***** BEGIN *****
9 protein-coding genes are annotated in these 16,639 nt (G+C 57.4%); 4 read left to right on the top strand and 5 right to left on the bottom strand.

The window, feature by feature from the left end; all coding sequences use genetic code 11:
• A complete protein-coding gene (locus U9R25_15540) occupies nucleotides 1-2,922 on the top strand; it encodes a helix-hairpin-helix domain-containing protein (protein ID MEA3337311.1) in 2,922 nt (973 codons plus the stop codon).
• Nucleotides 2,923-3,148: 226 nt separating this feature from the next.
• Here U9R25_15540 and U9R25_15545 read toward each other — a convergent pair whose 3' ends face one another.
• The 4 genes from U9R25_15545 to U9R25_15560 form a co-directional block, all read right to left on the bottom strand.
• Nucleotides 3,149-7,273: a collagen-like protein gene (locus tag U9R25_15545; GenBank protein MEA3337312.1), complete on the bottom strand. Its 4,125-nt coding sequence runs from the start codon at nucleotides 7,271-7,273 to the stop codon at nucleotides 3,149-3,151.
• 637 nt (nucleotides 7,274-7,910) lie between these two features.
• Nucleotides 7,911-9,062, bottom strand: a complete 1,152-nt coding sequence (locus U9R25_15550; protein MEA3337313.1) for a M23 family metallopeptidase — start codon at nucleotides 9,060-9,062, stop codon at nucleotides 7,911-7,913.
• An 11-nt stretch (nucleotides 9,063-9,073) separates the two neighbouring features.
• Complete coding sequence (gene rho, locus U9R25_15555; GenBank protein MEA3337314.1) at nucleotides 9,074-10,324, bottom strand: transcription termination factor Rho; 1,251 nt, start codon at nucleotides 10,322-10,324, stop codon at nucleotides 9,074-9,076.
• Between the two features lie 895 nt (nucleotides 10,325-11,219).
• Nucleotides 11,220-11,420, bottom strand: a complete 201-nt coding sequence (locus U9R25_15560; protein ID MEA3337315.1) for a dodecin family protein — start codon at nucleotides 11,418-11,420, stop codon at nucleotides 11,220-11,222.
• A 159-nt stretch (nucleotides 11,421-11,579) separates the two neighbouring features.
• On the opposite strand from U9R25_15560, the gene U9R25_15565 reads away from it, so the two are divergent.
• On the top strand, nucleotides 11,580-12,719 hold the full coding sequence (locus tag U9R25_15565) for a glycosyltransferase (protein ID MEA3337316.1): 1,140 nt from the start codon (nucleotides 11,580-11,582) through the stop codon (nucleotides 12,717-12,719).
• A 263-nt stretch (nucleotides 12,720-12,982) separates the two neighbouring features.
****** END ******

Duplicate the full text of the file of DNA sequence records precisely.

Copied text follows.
9 protein-coding genes are annotated in these 16,639 nt (G+C 57.4%); 4 read left to right on the top strand and 5 right to left on the bottom strand.

The window, feature by feature from the left end; all coding sequences use genetic code 11:
• A complete protein-coding gene (locus U9R25_15540) occupies nucleotides 1-2,922 on the top strand; it encodes a helix-hairpin-helix domain-containing protein (protein ID MEA3337311.1) in 2,922 nt (973 codons plus the stop codon).
• Nucleotides 2,923-3,148: 226 nt separating this feature from the next.
• Here U9R25_15540 and U9R25_15545 read toward each other — a convergent pair whose 3' ends face one another.
• The 4 genes from U9R25_15545 to U9R25_15560 form a co-directional block, all read right to left on the bottom strand.
• Nucleotides 3,149-7,273: a collagen-like protein gene (locus tag U9R25_15545; GenBank protein MEA3337312.1), complete on the bottom strand. Its 4,125-nt coding sequence runs from the start codon at nucleotides 7,271-7,273 to the stop codon at nucleotides 3,149-3,151.
• 637 nt (nucleotides 7,274-7,910) lie between these two features.
• Nucleotides 7,911-9,062, bottom strand: a complete 1,152-nt coding sequence (locus U9R25_15550; protein MEA3337313.1) for a M23 family metallopeptidase — start codon at nucleotides 9,060-9,062, stop codon at nucleotides 7,911-7,913.
• An 11-nt stretch (nucleotides 9,063-9,073) separates the two neighbouring features.
• Complete coding sequence (gene rho, locus U9R25_15555; GenBank protein MEA3337314.1) at nucleotides 9,074-10,324, bottom strand: transcription termination factor Rho; 1,251 nt, start codon at nucleotides 10,322-10,324, stop codon at nucleotides 9,074-9,076.
• Between the two features lie 895 nt (nucleotides 10,325-11,219).
• Nucleotides 11,220-11,420, bottom strand: a complete 201-nt coding sequence (locus U9R25_15560; protein ID MEA3337315.1) for a dodecin family protein — start codon at nucleotides 11,418-11,420, stop codon at nucleotides 11,220-11,222.
• A 159-nt stretch (nucleotides 11,421-11,579) separates the two neighbouring features.
• On the opposite strand from U9R25_15560, the gene U9R25_15565 reads away from it, so the two are divergent.
• On the top strand, nucleotides 11,580-12,719 hold the full coding sequence (locus tag U9R25_15565) for a glycosyltransferase (protein ID MEA3337316.1): 1,140 nt from the start codon (nucleotides 11,580-11,582) through the stop codon (nucleotides 12,717-12,719).
• A 263-nt stretch (nucleotides 12,720-12,982) separates the two neighbouring features.